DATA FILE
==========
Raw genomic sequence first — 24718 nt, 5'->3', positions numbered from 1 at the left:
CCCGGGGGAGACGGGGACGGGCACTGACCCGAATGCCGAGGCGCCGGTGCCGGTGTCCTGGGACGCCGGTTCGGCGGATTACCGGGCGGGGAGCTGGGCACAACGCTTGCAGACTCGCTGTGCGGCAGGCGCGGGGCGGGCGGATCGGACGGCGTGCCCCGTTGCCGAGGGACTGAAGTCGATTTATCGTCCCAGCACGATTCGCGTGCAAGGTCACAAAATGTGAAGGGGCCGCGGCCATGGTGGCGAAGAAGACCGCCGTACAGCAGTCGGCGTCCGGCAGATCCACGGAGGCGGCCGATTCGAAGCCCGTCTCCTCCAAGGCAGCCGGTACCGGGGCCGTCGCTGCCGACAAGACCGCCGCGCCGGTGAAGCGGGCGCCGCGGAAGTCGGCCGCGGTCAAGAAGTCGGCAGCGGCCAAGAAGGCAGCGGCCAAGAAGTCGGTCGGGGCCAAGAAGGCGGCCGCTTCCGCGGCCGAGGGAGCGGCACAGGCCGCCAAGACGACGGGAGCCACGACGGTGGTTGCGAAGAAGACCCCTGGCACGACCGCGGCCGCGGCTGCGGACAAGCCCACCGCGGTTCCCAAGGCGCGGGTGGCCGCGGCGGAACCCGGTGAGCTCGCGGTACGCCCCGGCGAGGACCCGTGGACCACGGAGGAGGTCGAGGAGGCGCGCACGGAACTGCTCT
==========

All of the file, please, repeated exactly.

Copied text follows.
Raw genomic sequence first — 24718 nt, 5'->3', positions numbered from 1 at the left:
CCCGGGGGAGACGGGGACGGGCACTGACCCGAATGCCGAGGCGCCGGTGCCGGTGTCCTGGGACGCCGGTTCGGCGGATTACCGGGCGGGGAGCTGGGCACAACGCTTGCAGACTCGCTGTGCGGCAGGCGCGGGGCGGGCGGATCGGACGGCGTGCCCCGTTGCCGAGGGACTGAAGTCGATTTATCGTCCCAGCACGATTCGCGTGCAAGGTCACAAAATGTGAAGGGGCCGCGGCCATGGTGGCGAAGAAGACCGCCGTACAGCAGTCGGCGTCCGGCAGATCCACGGAGGCGGCCGATTCGAAGCCCGTCTCCTCCAAGGCAGCCGGTACCGGGGCCGTCGCTGCCGACAAGACCGCCGCGCCGGTGAAGCGGGCGCCGCGGAAGTCGGCCGCGGTCAAGAAGTCGGCAGCGGCCAAGAAGGCAGCGGCCAAGAAGTCGGTCGGGGCCAAGAAGGCGGCCGCTTCCGCGGCCGAGGGAGCGGCACAGGCCGCCAAGACGACGGGAGCCACGACGGTGGTTGCGAAGAAGACCCCTGGCACGACCGCGGCCGCGGCTGCGGACAAGCCCACCGCGGTTCCCAAGGCGCGGGTGGCCGCGGCGGAACCCGGTGAGCTCGCGGTACGCCCCGGCGAGGACCCGTGGACCACGGAGGAGGTCGAGGAGGCGCGCACGGAACTGCTCT